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Packers to show off their pipes in ‘Pitch Perfect 2’

BY BRIAN TRUITT

Gannett News Service

Three decades ago the Chicago Bears sang and boogied their way into America’s hearts with “Super Bowl Shuffle” rap video. Next year, some Green Bay Packers will up the pop-culture game by muscling onto the big screen.

Offensive linemen David Bakhtiari, Don Barclay, T.J. Lang and Josh Sitton, linebacker Clay Matthews and quarterback Aaron Rodgers’ brother Jordan make a cameo alongside actors and a cappella singers in the sequel “Pitch Perfect 2” (due May 15).

Bakhtiari, a “Pitch Perfect” superfan and the ringleader for this group of a cappella all-pros, isn’t quite ready to pronounce that their performance is better than that of those champion Bears, but “it was good enough to make the trailer, which was awesome,” says the California native, 23, who’s in his second year in the NFL.

Directed by Elizabeth Banks, the sequel to the 2012 popular musical comedy finds Beca (Anna Kendrick), Fat Amy (Rebel Wilson) and the rest of the Barden Bellas competing with the best vocal groups in the world. As in the first movie, there’s an epic “riff-off” with lots of musical groups, including one with a bunch of 300-pound guys who usually showcase their talents at Green Bay’s Lambeau Field.

Matthews gets his sleeves ripped off and flexes his sizable biceps in the trailer, causing Fat Amy to reply, “I could be the ham in that man sandwich.”

<em>Birgitta Sorensen (from left), Hanna Mae Lee, Rebel Wilson, Brittany Snow, Alexis Knapp, Anna Kendrick, Hailee Steinfeld, Kelley Jakle and Chrissie Fit in “Pitch Perfect 2.”</em> | Universal Pictures
Birgitta Sorensen (from left), Hanna Mae Lee, Rebel Wilson, Brittany Snow, Alexis Knapp, Anna Kendrick, Hailee Steinfeld, Kelley Jakle and Chrissie Fit in “Pitch Perfect 2.” | Universal Pictures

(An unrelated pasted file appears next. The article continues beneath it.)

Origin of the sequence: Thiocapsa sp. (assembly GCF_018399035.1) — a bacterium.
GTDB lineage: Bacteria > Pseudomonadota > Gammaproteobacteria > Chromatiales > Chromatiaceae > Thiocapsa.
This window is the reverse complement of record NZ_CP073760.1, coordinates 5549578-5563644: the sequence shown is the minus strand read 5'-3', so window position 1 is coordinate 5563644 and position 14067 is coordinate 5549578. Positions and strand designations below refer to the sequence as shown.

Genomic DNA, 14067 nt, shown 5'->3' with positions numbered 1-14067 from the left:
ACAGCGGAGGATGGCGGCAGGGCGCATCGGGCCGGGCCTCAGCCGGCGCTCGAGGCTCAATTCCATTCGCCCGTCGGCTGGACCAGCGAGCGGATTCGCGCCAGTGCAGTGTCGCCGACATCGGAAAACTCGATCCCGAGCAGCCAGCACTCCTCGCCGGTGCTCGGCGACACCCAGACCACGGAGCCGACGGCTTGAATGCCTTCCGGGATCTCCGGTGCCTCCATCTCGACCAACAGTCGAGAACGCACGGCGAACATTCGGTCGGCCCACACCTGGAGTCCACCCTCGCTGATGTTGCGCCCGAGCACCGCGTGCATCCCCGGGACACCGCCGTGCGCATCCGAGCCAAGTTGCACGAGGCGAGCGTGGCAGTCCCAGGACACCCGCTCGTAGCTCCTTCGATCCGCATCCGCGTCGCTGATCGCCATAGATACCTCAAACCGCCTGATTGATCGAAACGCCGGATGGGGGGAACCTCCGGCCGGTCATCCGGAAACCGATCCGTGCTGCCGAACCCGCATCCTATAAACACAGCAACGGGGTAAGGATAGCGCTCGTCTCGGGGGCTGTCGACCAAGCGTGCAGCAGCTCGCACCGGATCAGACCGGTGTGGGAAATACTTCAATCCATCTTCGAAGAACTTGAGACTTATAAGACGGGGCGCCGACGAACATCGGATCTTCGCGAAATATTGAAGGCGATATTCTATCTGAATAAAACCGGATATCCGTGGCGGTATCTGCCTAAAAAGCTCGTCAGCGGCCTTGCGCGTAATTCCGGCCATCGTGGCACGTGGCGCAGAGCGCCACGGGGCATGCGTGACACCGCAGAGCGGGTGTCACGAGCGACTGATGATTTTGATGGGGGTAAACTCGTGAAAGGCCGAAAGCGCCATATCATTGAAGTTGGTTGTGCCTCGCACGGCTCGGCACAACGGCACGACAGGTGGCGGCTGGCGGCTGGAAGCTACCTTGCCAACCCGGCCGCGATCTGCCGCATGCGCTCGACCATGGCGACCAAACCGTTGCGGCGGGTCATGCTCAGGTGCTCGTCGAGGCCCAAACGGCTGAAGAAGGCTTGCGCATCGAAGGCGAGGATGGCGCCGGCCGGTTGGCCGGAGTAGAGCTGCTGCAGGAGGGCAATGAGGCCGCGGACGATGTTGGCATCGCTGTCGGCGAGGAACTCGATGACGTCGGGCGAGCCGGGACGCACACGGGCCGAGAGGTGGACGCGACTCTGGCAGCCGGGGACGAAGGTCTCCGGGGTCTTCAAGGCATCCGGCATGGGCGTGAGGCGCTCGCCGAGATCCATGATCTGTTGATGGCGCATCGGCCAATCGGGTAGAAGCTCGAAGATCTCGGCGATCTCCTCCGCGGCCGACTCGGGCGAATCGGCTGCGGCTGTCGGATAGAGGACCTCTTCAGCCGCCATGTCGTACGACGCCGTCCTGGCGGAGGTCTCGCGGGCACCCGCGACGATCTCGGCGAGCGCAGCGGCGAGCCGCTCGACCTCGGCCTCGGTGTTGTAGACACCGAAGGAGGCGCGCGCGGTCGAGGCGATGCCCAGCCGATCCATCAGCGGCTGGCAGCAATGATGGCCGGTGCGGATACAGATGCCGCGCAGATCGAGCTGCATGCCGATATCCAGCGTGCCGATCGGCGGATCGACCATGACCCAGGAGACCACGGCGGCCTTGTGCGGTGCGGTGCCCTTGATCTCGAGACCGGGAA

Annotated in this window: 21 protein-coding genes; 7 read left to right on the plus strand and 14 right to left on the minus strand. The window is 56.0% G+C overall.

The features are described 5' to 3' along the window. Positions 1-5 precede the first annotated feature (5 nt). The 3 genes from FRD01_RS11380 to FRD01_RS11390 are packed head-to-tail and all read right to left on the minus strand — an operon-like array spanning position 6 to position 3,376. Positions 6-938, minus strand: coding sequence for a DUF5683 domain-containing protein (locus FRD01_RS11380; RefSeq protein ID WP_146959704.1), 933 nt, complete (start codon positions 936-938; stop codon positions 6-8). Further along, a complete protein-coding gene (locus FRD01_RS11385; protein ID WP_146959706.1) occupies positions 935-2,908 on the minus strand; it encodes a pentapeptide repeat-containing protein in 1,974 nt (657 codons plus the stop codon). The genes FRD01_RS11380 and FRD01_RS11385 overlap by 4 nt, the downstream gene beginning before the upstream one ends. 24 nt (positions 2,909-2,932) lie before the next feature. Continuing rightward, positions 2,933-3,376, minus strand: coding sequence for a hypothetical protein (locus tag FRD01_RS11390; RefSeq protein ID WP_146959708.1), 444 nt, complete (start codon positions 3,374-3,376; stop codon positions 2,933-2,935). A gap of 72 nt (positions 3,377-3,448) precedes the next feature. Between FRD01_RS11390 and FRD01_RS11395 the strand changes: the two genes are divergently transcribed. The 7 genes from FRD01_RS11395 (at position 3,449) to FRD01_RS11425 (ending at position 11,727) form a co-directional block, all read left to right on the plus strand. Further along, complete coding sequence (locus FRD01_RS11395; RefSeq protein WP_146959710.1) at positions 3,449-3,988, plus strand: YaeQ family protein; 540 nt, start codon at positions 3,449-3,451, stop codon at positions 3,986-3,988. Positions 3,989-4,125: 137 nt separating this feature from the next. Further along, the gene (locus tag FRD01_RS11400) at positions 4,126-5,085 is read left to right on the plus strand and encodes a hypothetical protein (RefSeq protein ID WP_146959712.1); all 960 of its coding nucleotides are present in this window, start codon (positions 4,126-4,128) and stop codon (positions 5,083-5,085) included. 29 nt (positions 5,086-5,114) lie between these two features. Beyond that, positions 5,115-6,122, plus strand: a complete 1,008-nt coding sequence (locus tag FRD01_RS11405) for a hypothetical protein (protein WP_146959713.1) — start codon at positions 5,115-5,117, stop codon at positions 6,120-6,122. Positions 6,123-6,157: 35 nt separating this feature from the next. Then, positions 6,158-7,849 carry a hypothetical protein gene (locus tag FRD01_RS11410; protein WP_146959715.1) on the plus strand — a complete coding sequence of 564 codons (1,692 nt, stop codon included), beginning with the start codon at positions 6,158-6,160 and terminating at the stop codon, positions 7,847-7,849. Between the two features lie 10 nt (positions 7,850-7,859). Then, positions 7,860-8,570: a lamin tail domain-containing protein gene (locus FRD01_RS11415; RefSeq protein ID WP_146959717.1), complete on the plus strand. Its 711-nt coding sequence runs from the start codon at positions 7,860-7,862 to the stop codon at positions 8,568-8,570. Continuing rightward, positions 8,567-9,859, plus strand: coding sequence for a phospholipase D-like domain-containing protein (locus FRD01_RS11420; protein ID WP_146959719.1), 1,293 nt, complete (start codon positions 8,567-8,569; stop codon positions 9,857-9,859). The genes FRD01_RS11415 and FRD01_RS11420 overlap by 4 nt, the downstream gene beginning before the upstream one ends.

The Packers worked out their own choreography, but Bakhtiari is secretive when it comes to what song they may be singing. “We have extremely good voices outside of the movie and we’ve got unbelievable footwork,” he says. “If I was a betting man, I would assume they’d try and implement that.”

He’s a longtime “Pitch Perfect” devotee and shared the film with his fellow linemen, who became equally enamored. (Matthews “probably won’t ever come out and say it, but he’s a closet fan,” says Bakhtiari.) They quote lines and play the soundtrack in the locker room, and have even been known to drive to practice lip-syncing to tracks by the Bellas.

During his rookie year, Bakhtiari often would tweet about “Pitch Perfect,” and even sent actress Alexis Knapp a message that the “o-line” wanted in on a sequel.

Producer Max Handelman, Banks’ husband, noticed his fandom and followed him on Twitter, and they scheduled the Packers to come down to Baton Rouge, La., for four days this past summer to film their scene.

“I was extremely happy that the one-in-a-million shot ended up working,” Bakhtiari says. “When we got there, it spiced some things up.”

Banks is a director who thrives on energy, she says, “and the enthusiasm and excitement the Packers brought to ‘Pitch Perfect’ was infectious.”

Ranked against his fellow Packers in their big scene, “looks-wise I’m on top,” Bakhtiari says. “Singing-wise, I’m probably middle of the pack. T.J. Lang, I’ve gotta give him props, he probably has the best voice. Josh, too, but he’s too shy to let it out. And all of us have some sweet moves.”

He found Banks to be a good coach on set. “She’s open and she’s good at getting what she wants out of individuals. The biggest thing is she’s passionate and she loves what she does.”

Does Bakhtiari have a favorite Bella, though?

“That’s a trap question,” he says with a chuckle. “I love them all, each one in their own way.”